3
Fiction to the Second Powers

Toward the end of Gain, a woman living through the last stages of cancer learns that, after months of unsponsored research against smiling resistance from company flacks, the cause of her illness has been isolated and the firm might be made to settle:

Sue them, she thinks. Every penny they are worth. Break them up for
parts.

And in the next blink: a weird dream of peace. It makes no difference
whether this business gave her cancer. They have given her everything else.
Taken her life and molded it in every way imaginable, plus six degrees
beyond imagining. Changed her life so greatly that not even cancer can
change it more than halfway back. (320)

The garden, whose tending was a Sunday refuge from her own corporate workweek, is also the source of the chemical that kills her. Before the cancer, she had “never thought twice about Clare” (6). The company, like the ads and school programs and television station it sponsors, is too pervasive to command special notice in the Midwestern town where it's headquartered.

She hums the corporate theme song to herself sometimes, without
realizing.…Two pots in her medicine cabinet bear the logo, one to apply

-54-

Notes for this page

Add a new note
If you are trying to select text to create highlights or citations, remember that you must now click or tap on the first word, and then click or tap on the last word.
One moment ...
Default project is now your active project.
Project items

Items saved from this book

This book has been saved
Highlights (0)
Some of your highlights are legacy items.

Highlights saved before July 30, 2012 will not be displayed on their respective source pages.

You can easily re-create the highlights by opening the book page or article, selecting the text, and clicking “Highlight.”

Citations (0)
Some of your citations are legacy items.

Any citation created before July 30, 2012 will labeled as a “Cited page.” New citations will be saved as cited passages, pages or articles.

We also added the ability to view new citations from your projects or the book or article where you created them.

Notes (0)
Bookmarks (0)

You have no saved items from this book

Project items include:
  • Saved book/article
  • Highlights
  • Quotes/citations
  • Notes
  • Bookmarks
Notes
Cite this page

Cited page

Style
Citations are available only to our active members.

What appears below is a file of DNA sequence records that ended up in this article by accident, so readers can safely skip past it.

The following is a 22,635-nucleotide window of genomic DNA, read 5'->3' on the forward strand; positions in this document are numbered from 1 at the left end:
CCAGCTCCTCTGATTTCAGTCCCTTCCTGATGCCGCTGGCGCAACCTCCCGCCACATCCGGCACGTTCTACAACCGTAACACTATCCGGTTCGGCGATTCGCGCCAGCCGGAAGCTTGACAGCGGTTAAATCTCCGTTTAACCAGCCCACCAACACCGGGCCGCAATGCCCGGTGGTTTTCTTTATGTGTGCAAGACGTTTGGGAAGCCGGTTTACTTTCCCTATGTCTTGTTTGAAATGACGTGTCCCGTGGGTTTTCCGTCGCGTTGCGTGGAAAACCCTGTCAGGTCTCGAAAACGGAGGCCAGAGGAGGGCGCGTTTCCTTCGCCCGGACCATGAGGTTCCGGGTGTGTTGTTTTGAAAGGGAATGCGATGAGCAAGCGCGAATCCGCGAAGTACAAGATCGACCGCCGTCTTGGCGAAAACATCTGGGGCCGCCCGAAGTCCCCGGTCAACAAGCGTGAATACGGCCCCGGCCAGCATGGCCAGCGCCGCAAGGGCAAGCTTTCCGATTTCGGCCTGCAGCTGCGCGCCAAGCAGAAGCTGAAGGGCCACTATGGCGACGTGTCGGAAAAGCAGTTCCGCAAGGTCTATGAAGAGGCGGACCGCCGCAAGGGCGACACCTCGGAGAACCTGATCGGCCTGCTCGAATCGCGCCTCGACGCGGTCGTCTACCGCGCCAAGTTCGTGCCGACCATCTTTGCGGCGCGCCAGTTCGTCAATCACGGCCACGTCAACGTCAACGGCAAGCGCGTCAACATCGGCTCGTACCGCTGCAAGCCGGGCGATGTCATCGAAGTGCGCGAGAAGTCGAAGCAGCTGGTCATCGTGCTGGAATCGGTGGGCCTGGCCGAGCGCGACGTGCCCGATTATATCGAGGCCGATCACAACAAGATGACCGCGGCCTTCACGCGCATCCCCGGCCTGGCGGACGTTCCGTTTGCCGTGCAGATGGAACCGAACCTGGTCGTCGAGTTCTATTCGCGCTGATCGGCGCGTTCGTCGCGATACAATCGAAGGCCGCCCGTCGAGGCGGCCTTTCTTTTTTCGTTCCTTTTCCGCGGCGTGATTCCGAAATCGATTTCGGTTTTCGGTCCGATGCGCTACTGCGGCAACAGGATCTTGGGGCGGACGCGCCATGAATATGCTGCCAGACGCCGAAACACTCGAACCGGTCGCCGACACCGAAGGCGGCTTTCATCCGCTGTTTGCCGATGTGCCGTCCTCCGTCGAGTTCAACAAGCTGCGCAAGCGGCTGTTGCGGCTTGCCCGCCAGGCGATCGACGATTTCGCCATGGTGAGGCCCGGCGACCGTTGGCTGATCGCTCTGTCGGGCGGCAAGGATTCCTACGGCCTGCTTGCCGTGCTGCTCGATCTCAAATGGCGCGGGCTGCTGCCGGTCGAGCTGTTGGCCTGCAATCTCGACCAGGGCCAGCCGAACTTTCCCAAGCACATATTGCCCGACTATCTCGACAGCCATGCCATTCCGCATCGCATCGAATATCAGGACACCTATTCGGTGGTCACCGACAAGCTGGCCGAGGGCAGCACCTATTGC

Sign up now to cite pages or passages in MLA, APA and Chicago citation styles.

(Einhorn, 1992, p. 25)

(Einhorn 25)

1

1. Lois J. Einhorn, Abraham Lincoln, the Orator: Penetrating the Lincoln Legend (Westport, CT: Greenwood Press, 1992), 25, http://www.questia.com/read/27419298.

Cited page

Bookmark this page
Cognitive Fictions
Table of contents

Table of contents

  • Electronic Mediations ii
  • Title Page iii
  • Contents v
  • Acknowledgements vii
  • Introduction ix
  • 1 - A Media Theory of the Unconscious 1
  • 2 - Mapping the Cor(E)Tex(T): Thomas Pynchon 25
  • 3 - Fiction to the Second Powers 54
  • 4 - Solitary Invention: Observing Auster's Observations 77
  • 5 - David Markson at the End of the Line 99
  • A Media Migration: toward a Potential Literature 119
  • Notes 145
  • Works Cited 153
  • Index 159
Settings

Settings

Typeface
Text size Smaller Larger Reset View mode
Search within

Search within this book

Look up

Look up a word

  • Dictionary
  • Thesaurus
Please submit a word or phrase above.
Print this page

Print this page

Why can't I print more than one page at a time?

Help
Full screen
/ 172

matching results for page

    Questia reader help

    How to highlight and cite specific passages

    1. Click or tap the first word you want to select.
    2. Click or tap the last word you want to select, and you’ll see everything in between get selected.
    3. You’ll then get a menu of options like creating a highlight or a citation from that passage of text.

    OK, got it!

    Cited passage

    Style
    Citations are available only to our active members.
    Sign up now to cite pages or passages in MLA, APA and Chicago citation styles.

    "Portraying himself as an honest, ordinary person helped Lincoln identify with his audiences." (Einhorn, 1992, p. 25).

    "Portraying himself as an honest, ordinary person helped Lincoln identify with his audiences." (Einhorn 25)

    "Portraying himself as an honest, ordinary person helped Lincoln identify with his audiences."1

    1. Lois J. Einhorn, Abraham Lincoln, the Orator: Penetrating the Lincoln Legend (Westport, CT: Greenwood Press, 1992), 25, http://www.questia.com/read/27419298.

    Cited passage

    Thanks for trying Questia!

    Please continue trying out our research tools, but please note, full functionality is available only to our active members.

    Your work will be lost once you leave this Web page.

    For full access in an ad-free environment, sign up now for a FREE, 1-day trial.

    Already a member? Log in now.